Young Vets With PTSD Receive More CT Scans
Computed tomography scans are significantly more commonly used in young veterans with posttraumatic stress disorder compared to young veterans without PTSD, according to research published in the May issue of Radiology .
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#1 May 15, 2013
The mental health industry are masters of lies and crimes and atrocities against mankind. Its all about money. CRT fits right in with the lie of PTSD. Remember there is no test for imaging of the brain for PTSD or any other mental illness. There is also no test for chemical imbalance of the brain to which the APA admitted lying.
#2 May 15, 2013
APA Admits there is no test for "chemical imbalance"
American Psychiatric Association admitted it lied to the American Public
THE CANDLELIGHT PROJECT by Bob Collier
29 September 2003 Issue 61
This week, a few representative excerpts from an article that I discovered on my internet travels only a matter of days ago, concerning the area in which biopsychiatry has, it seems to me, most comprehensively misled the world at large.
Please go to the website linked to below the excerpts and read the complete article. Then you will not be bamboozled should a doctor, teacher, journalist, ad man, politician, family member, friend, some bloke in your local pub, or whoever, start waffling on at you about 'mental illness' being caused by 'chemical imbalances' in the brain. You will know better!
There Are No "Chemical Imbalances"
"The hypothetical disturbances of neurochemical function that are said to underlie "mental illness" are just that: hypothetical. No experiment has ever shown that anyone has an "imbalance" of any neurotransmitters or any other brain chemicals. Nor could any conceivable experiment demonstrate the existence of a "chemical imbalance," simply because no one, least of all the biopsychiatrists, has the slightest idea what a proper and healthy chemical "balance" would look like."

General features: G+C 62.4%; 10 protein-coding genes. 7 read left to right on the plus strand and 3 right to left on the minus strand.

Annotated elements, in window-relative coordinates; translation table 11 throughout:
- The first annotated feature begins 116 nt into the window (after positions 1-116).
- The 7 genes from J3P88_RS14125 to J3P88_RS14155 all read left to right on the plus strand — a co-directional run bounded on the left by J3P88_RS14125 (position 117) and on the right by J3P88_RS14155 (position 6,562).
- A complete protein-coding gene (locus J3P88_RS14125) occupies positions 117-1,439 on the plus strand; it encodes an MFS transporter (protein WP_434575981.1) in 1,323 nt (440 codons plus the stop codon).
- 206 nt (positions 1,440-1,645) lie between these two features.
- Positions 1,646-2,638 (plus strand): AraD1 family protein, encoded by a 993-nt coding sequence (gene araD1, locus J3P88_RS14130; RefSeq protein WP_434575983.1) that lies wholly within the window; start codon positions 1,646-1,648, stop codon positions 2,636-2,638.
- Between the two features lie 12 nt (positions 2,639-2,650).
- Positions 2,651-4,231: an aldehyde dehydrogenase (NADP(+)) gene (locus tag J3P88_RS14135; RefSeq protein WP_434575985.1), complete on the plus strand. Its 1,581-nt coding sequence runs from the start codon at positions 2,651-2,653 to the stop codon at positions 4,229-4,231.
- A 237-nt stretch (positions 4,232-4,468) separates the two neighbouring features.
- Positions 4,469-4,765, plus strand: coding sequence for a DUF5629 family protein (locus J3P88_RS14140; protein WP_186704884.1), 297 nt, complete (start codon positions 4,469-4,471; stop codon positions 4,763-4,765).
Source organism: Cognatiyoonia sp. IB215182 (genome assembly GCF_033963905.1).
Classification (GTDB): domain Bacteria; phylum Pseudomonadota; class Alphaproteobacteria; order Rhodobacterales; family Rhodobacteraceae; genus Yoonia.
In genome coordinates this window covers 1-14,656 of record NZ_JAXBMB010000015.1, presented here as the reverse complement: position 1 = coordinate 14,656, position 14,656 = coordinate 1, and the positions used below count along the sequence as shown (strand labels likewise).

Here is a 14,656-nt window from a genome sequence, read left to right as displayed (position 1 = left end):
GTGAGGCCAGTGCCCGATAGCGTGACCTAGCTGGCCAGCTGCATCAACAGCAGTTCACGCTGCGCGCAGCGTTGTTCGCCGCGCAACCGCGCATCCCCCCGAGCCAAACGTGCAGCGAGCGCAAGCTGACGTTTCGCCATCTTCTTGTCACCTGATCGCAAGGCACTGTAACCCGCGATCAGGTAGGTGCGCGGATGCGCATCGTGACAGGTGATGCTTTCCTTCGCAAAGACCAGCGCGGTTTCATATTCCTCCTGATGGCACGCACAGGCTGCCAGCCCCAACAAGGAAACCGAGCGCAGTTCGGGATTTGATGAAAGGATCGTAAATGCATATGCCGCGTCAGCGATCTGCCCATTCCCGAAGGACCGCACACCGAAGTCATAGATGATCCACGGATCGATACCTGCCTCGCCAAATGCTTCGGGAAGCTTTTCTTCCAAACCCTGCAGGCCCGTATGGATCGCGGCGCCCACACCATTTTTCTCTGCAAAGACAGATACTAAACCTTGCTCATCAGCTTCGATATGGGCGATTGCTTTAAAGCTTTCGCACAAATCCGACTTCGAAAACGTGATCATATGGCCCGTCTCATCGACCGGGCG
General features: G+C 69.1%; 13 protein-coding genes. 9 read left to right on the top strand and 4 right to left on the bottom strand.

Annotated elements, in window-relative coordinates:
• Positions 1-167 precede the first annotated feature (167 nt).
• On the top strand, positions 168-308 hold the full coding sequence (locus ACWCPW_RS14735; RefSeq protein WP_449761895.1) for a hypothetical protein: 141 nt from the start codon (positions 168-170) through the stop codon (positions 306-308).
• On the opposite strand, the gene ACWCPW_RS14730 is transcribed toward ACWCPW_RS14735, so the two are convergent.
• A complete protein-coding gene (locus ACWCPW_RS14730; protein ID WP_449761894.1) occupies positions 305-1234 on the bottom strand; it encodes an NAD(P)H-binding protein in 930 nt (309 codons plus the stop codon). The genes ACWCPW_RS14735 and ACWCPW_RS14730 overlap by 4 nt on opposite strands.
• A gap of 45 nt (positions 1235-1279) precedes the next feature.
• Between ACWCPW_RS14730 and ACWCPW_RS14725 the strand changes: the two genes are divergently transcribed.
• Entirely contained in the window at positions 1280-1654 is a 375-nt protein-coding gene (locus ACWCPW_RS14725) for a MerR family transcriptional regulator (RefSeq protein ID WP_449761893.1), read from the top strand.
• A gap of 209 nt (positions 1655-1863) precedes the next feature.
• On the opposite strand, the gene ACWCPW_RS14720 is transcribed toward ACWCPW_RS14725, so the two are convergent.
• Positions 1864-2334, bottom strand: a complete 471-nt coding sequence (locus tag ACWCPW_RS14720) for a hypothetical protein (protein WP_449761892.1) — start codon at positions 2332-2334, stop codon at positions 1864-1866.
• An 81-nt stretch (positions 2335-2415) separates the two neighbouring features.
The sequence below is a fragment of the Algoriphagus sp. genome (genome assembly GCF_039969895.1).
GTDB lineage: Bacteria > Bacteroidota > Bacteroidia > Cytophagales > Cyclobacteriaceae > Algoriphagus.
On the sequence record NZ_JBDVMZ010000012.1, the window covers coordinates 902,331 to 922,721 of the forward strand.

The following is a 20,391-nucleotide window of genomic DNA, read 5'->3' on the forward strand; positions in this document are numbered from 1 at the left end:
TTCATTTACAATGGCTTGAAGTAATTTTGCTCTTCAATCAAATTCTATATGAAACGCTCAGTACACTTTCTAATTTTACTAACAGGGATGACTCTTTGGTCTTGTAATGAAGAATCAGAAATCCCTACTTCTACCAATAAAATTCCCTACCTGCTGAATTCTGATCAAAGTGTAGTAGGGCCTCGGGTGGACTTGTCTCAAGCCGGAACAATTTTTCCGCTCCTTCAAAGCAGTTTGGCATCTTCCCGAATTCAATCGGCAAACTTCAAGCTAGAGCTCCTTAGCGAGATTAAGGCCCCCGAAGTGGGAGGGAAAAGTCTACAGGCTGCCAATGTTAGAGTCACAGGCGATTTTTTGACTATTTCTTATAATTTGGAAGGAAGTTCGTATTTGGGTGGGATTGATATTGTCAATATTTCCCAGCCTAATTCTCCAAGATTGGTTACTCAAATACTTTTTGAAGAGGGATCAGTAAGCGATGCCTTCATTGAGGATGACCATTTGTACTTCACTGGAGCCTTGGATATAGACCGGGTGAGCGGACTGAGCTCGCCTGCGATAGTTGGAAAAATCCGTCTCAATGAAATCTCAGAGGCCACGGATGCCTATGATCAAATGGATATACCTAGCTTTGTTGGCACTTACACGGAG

"...the views and beliefs of biopsychiatry have nothing to do with the answers to scientific questions in any case: the hunt for biological "causes" of "mental illness" is an entirely fallacious enterprise in the first place; the non- existence of data to support its assertions is quite beside the point."
"The latest edition of one pharmacology text has this to say about the status of depression as a disease: "Despite extensive efforts, attempts to document the metabolic changes in human subjects predicted by these [biological] hypotheses have not, on balance, provided consistent or compelling corroboration." This is a long-winded way of admitting that not even a scrap of evidence supports the idea that depression results from a "chemical imbalance." Yet patients are told every day - by their doctors, by the media, and by drug company advertising - that it is a proven scientific fact that depression has a known biochemical origin. It follows directly that millions of Americans are being lied to by their doctors; and people surely can't give informed consent for drug treatment when what they're being "informed" by is a fraud.... To sum up: there is no evidence whatsoever to support the view that "mental illness" is biochemical in origin; in other words, things like "Unipolar Disorder" and "Attention Deficit Disorder" simply do not exist."
Read the complete article, There Are No "Chemical Imbalances" by Eaton T. Fores, at the Eaton T. Fores Research Center:
#3 May 15, 2013
Inside the Battle to Define Mental Illness
Every so often Al Frances says something that seems to surprise even him. Just now, for instance, in the predawn darkness of his comfortable, rambling home in Carmel, California, he has broken off his exercise routine to declare that “there is no definition of a mental disorder. It’s bullshit. I mean, you just can’t define it.” Then an odd, reflective look crosses his face, as if he’s taking in the strangeness of this scene: Allen Frances, lead editor of the fourth edition of the American Psychiatric Association’s Diagnostic and Statistical Manual of Mental Disorders (universally known as the DSM-IV), the guy who wrote the book on mental illness, confessing that “these concepts are virtually impossible to define precisely with bright lines at the boundaries.” For the first time in two days, the conversation comes to an awkward halt.
Pasted from < http://www.wired.com/magazine/2010/12/ff_dsmv... ;
There are no genetic tests, no brain scans, blood tests, chemical imbalance tests or X-rays that can scientifically/medically prove that any psychiatric disorder is a medical condition.
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